Russia Anti-Piracy Agreement Renews, Moves Towards Expansion

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After being signed by some of Russia's most powerful tech and entertainment companies in 2018, their landmark anti-piracy agreement was set to expire at the end of this month. According to telecoms watchdog Roscomnadzor, all parties have now reached an agreement to continue until at least the end of August, with expansion also on the horizon.

DeletePirated content appearing online has been a thorn in the side of copyright holders for more than two decades and there are regular cries for Internet platforms to do more to help.

Companies like Google and Bing say they do what they can by removing infringing links from their search indexes on request, with actual content deleted from video platforms including YouTube on the same basis under the DMCA. In Russia, there is a different legal framework so entertainment companies worked with search giant Yandex and a number of other major players to arrive at a voluntary agreement to remove content.

Signed in 2018, the Memorandum of Cooperation represented a big shift in the way infringing content was handled. Following the creation of a centralized database of pirated content, the Internet companies agreed to query it every few minutes in order to remove corresponding content from their platforms.

Agreement Results in Millions of Takedowns

Local telecoms watchdog Roscomnadzor played a key role in bringing the parties together and has been keeping a close eye on progress since. This week the government agency declared the mechanism “an effect tool for copyright protection”, revealing that Yandex alone has removed at least 11.7 million links to pirated content from its search results as part of the program.

Given the reported success of the scheme, rightsholders are keen for the good work to continue. However, after receiving an extension in October 2019 and again since, the memorandum was due to expire at the end of this month.

Parties Agree To Another Six-Month Extension

With the January 31 deadline looming, yesterday Roscomnadzor confirmed that the parties have agreed to a six-month extension.

“Representatives of copyright holders, video hosting owners and search engine operators have extended the Memorandum of Cooperation in the field of exclusive rights protection until August 1, 2021,” the agency reported.

“According to the Memorandum, a register of links to pirated content has been created, which is maintained by the Media Communications Union. Search engines are required to check the registry every five minutes and remove links that appear in it within six hours. The registrar verifies the validity of the links sent by the copyright holders,” Roscomnadzor added, confirming no change to the current system.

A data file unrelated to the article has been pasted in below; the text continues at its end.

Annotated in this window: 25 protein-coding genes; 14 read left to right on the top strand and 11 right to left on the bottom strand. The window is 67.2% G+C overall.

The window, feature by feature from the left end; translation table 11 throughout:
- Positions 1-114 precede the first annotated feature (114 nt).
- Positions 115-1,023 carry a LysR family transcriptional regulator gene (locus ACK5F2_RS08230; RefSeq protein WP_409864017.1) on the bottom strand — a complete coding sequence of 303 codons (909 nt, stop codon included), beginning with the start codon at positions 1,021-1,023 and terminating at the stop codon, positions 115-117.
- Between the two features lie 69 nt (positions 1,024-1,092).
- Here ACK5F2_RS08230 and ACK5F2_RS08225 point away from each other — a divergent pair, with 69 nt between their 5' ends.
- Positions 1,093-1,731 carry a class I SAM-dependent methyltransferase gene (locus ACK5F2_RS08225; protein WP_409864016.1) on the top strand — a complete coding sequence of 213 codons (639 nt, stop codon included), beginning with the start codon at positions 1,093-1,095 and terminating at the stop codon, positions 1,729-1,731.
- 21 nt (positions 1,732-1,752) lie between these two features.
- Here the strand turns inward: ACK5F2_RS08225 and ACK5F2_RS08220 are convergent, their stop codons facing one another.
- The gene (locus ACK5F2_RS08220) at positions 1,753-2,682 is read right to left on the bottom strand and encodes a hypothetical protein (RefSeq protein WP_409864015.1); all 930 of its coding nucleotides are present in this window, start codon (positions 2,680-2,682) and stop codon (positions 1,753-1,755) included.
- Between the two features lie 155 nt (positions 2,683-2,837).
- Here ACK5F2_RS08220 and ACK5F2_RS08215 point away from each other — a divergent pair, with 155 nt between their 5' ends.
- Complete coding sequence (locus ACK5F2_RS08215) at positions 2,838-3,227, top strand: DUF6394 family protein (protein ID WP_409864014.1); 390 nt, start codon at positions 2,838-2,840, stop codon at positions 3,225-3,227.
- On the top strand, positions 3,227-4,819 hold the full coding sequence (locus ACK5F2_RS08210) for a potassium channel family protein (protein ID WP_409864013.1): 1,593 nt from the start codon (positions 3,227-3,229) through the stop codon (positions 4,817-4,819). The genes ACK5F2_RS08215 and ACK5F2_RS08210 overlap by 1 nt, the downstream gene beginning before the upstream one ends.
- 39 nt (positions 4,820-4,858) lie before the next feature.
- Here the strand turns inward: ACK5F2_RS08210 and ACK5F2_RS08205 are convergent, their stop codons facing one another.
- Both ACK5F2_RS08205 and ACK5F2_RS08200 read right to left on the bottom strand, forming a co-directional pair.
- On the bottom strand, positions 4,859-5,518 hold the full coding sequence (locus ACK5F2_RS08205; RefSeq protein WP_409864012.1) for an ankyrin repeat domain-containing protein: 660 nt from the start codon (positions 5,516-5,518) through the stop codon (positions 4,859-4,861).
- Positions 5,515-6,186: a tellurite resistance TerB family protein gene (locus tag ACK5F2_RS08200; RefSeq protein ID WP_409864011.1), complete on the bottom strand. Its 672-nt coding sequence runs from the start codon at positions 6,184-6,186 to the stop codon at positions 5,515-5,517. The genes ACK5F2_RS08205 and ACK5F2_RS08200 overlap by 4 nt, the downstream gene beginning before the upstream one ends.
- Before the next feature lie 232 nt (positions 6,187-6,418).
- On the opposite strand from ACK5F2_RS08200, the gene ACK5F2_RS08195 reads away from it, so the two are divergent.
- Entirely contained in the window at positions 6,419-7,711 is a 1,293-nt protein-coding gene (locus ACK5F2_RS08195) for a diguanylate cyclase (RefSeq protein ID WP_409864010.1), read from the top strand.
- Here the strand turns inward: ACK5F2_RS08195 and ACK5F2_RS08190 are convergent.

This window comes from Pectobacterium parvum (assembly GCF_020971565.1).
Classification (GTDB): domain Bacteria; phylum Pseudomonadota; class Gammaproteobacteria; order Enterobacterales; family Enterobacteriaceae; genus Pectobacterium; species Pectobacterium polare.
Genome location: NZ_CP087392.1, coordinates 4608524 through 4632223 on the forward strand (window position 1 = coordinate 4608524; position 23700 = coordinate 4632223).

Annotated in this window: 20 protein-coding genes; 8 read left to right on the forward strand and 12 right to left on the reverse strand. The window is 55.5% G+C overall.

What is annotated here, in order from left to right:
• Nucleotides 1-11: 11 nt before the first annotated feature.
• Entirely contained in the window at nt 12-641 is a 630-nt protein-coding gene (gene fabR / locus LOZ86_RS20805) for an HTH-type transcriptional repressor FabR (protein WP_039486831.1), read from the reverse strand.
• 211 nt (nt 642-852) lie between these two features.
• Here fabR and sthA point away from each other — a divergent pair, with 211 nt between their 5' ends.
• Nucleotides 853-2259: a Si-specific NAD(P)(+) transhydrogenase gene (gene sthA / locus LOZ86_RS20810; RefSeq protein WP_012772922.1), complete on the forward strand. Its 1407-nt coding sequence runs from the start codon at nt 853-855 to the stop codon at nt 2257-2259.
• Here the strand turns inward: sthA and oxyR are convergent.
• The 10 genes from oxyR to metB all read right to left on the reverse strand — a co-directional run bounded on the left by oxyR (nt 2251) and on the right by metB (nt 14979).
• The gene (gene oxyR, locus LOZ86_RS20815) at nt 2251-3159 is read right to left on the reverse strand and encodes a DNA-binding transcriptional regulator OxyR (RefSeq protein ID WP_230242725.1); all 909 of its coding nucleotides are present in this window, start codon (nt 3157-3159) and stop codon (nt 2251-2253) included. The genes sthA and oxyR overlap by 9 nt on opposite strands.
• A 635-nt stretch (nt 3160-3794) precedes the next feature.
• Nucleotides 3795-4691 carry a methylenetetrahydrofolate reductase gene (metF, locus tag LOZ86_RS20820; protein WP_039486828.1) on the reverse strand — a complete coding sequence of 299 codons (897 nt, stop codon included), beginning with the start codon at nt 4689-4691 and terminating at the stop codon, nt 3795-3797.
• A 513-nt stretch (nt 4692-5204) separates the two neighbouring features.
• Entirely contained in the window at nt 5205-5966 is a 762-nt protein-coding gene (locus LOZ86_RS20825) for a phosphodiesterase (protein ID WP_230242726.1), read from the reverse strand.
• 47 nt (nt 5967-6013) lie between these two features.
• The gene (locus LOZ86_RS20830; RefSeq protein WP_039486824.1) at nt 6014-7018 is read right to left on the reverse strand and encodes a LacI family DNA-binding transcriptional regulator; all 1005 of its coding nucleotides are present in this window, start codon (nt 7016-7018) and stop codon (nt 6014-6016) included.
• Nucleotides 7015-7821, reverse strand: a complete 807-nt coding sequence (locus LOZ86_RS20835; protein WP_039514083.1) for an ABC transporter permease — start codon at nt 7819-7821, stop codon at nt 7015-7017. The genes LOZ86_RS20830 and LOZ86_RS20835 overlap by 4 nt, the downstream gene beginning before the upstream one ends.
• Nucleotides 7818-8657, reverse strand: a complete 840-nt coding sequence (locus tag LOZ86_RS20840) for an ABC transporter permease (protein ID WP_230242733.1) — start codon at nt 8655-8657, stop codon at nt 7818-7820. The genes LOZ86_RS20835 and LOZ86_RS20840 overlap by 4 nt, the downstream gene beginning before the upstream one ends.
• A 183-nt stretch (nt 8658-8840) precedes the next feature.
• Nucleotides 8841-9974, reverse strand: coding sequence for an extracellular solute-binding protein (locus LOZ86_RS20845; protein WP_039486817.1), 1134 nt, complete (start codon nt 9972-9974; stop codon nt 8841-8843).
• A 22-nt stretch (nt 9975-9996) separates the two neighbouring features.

Memorandum Signatories Set To Expand

Ever since the memorandum came into force, rightsholders that were not party to the agreement have complained that they should be able to access the same anti-piracy tools as their counterparts. Publishers and their anti-piracy partners have been particularly vocal, complaining that the memorandum favors players in the video industry.

During a meeting in December, Maksut Shadayev of the Ministry of Digital Development received a request for publishers to be included in the memorandum and indeed the draft legislation based on it, when it is eventually passed into law.

This week, the proposed expansion of the takedown program appeared to move a step closer when Roscomnadzor confirmed that when the bill is passed, it will enable copyright holders who were previously excluded to take part.

“Alongside the development of the Memorandum, a draft law has been developed at the site of the Media Communication Union, which is currently being discussed with the participation of representatives of the industry community,” the telecoms watchdog said.

“With the adoption of the bill, the mechanisms of combating pirated content worked out during the Memorandum’s validity will be extended to companies that have not signed this document.”

Internet Companies Welcome Expansion

In comments to Vedomosti this week, memorandum signatories Yandex and Rambler Group said they have no opposition to additional rightsholders becoming involved.

Yandex said the best solution would be to quickly develop and pass a law based on the agreement, which would benefit the company since it too is a copyright holder. Mail.ru, another major player in the current agreement, declined to comment.

The current memorandum participants are as follows:

JSC “Channel One”
FSUE “VGTRK”
STS Media
JSC Gazprom-Media Holding
JSC National Media Group
Association of Film and Television Producers
Association “Internet Video”
Yandex LLC
Mail.ru Group
Rambler Group
LLC GPM Partner
LLC “Roform”
LLC “Kinopoisk”
Animated Film Association

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